As compilations go, Síol is something of an oddity. The brainchild of Anita and Tommy Hayes, the album was compiled to provide financial support for the Irish Seed Savers Association (ISSA) and carries the subtitle “Artists Supporting Freedom of Biodiversity”, those artists donating their services and, in a few cases, previous recordings to the project. For those unfamiliar with the aims of the ISSA, the liner provides this neat definition:
The joy of making a connection with the past is continually reinforced in our work at the Irish Seed Savers Association. We meet people, hearing old stories, in our efforts to collect and preserve native Irish apple trees, old varieties of vegetable seed, fruit, grain and potatoes. Once collected these old varieties are grown on and redistributed among our members who play a vital role in keeping them alive and circulating. A living link to the past and a prayer for the future.
The parallels with traditional music should be obvious and this album provides ample reinforcement.
Compilations are often rightly accused or rounding up “the usual suspects”, but, while leaning heavily towards well-known musicians with Clare or Galway connections, the fact several of the contributors have chosen to make new recordings should entice your interest.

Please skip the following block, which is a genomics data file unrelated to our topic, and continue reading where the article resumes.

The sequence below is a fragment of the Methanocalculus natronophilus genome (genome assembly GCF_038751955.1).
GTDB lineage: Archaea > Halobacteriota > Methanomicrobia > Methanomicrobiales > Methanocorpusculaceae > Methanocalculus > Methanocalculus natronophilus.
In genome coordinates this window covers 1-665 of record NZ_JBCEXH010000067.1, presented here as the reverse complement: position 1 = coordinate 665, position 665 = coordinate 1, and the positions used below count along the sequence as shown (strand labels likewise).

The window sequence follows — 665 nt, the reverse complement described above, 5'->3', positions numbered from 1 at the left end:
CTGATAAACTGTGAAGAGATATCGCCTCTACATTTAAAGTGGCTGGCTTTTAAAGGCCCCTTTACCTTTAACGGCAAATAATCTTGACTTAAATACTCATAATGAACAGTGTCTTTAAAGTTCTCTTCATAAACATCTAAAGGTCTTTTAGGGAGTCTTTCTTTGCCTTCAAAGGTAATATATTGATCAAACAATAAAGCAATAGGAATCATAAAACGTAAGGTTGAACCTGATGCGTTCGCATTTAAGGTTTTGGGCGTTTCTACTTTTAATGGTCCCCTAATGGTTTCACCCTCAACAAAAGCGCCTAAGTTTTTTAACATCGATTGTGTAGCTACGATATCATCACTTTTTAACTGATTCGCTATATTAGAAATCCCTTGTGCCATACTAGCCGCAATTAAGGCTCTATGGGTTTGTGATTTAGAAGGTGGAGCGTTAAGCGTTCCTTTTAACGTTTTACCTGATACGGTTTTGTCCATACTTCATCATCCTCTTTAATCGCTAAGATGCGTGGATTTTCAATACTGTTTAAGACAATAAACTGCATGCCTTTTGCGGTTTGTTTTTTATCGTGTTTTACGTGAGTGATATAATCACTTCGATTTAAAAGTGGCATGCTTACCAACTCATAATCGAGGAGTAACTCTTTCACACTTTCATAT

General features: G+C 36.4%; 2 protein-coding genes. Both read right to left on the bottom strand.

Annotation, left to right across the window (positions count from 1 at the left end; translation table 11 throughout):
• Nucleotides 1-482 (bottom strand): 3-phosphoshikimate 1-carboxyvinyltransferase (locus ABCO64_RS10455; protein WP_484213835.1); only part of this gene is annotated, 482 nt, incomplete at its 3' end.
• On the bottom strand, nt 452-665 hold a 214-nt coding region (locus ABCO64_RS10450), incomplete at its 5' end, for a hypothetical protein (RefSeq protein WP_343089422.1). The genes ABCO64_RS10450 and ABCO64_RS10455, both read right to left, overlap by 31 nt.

These include Martin Hayes, whose opening tune The Brown Coffin features appropriately sparse bodhrán from Tommy Hayes, and Karan Casey who provides a stark unaccompanied rendition of Ian Campbell’s The Sun is Burning. Ronan Browne provides his own multi-tracked soundscape, blending flutes, pipes and keyboards on Critical Mass and there’s another multi-instrumental offering from Paul Tiernan who offers his theme tune to RTÉ Nationwide’s weekly environmental slot. Rhonwen Hayes (surely some relation?) renders the splendid song Is Tú Mo Ghrá, a surprisingly sensitive song from the pen of Kíla’s Colm Ó Snodaigh which features a nowadays all to rare recorded outing for the uilleann piper Máire Ní Ghráda (albeit of the very much in the background droning type).
Previously recorded tracks have been donated by Cormac Breathnach, Máire Breatnach, Kieran Hanrahan, Andy Irvine, Máirtín O’Connor, Finola Ó Siochrú and Kíla, but this should be of little concern since few potential purchasers are likely to have more than a couple of these.
The cause is a worthy one and the music is diverse enough in its own ways to show just how promising the future can be, making this a project meriting much support.
This is an original review by Geoff Wallis.
Details of the album are available from firstname.lastname@example.org.